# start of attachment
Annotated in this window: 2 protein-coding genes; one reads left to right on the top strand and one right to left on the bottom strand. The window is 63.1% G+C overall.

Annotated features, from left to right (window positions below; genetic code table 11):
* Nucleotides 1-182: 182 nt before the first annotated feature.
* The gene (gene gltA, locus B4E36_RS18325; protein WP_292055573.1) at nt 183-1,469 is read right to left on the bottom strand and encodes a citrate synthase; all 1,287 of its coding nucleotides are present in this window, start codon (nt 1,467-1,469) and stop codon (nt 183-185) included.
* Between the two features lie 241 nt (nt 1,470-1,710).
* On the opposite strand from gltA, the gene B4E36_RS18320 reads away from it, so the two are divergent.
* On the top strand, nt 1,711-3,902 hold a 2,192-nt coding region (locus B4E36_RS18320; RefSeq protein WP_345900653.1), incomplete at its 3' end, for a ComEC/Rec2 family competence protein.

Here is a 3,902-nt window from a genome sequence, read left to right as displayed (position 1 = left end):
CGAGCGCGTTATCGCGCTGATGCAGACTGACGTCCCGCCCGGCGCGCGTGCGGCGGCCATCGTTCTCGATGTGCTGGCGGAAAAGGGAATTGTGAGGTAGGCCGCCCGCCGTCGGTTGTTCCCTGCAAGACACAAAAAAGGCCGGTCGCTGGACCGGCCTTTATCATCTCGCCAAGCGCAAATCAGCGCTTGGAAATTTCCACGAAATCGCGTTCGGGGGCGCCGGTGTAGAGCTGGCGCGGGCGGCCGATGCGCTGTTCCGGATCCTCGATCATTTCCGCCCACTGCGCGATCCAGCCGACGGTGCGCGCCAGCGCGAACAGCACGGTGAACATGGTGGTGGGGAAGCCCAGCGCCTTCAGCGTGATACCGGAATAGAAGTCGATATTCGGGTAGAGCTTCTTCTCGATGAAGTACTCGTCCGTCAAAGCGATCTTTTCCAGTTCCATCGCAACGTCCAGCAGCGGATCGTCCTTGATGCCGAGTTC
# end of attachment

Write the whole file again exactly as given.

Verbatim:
Annotated in this window: 2 protein-coding genes; one reads left to right on the top strand and one right to left on the bottom strand. The window is 63.1% G+C overall.

Annotated features, from left to right (window positions below; genetic code table 11):
* Nucleotides 1-182: 182 nt before the first annotated feature.
* The gene (gene gltA, locus B4E36_RS18325; protein WP_292055573.1) at nt 183-1,469 is read right to left on the bottom strand and encodes a citrate synthase; all 1,287 of its coding nucleotides are present in this window, start codon (nt 1,467-1,469) and stop codon (nt 183-185) included.
* Between the two features lie 241 nt (nt 1,470-1,710).
* On the opposite strand from gltA, the gene B4E36_RS18320 reads away from it, so the two are divergent.
* On the top strand, nt 1,711-3,902 hold a 2,192-nt coding region (locus B4E36_RS18320; RefSeq protein WP_345900653.1), incomplete at its 3' end, for a ComEC/Rec2 family competence protein.

Here is a 3,902-nt window from a genome sequence, read left to right as displayed (position 1 = left end):
CGAGCGCGTTATCGCGCTGATGCAGACTGACGTCCCGCCCGGCGCGCGTGCGGCGGCCATCGTTCTCGATGTGCTGGCGGAAAAGGGAATTGTGAGGTAGGCCGCCCGCCGTCGGTTGTTCCCTGCAAGACACAAAAAAGGCCGGTCGCTGGACCGGCCTTTATCATCTCGCCAAGCGCAAATCAGCGCTTGGAAATTTCCACGAAATCGCGTTCGGGGGCGCCGGTGTAGAGCTGGCGCGGGCGGCCGATGCGCTGTTCCGGATCCTCGATCATTTCCGCCCACTGCGCGATCCAGCCGACGGTGCGCGCCAGCGCGAACAGCACGGTGAACATGGTGGTGGGGAAGCCCAGCGCCTTCAGCGTGATACCGGAATAGAAGTCGATATTCGGGTAGAGCTTCTTCTCGATGAAGTACTCGTCCGTCAAAGCGATCTTTTCCAGTTCCATCGCAACGTCCAGCAGCGGATCGTCCTTGATGCCGAGTTC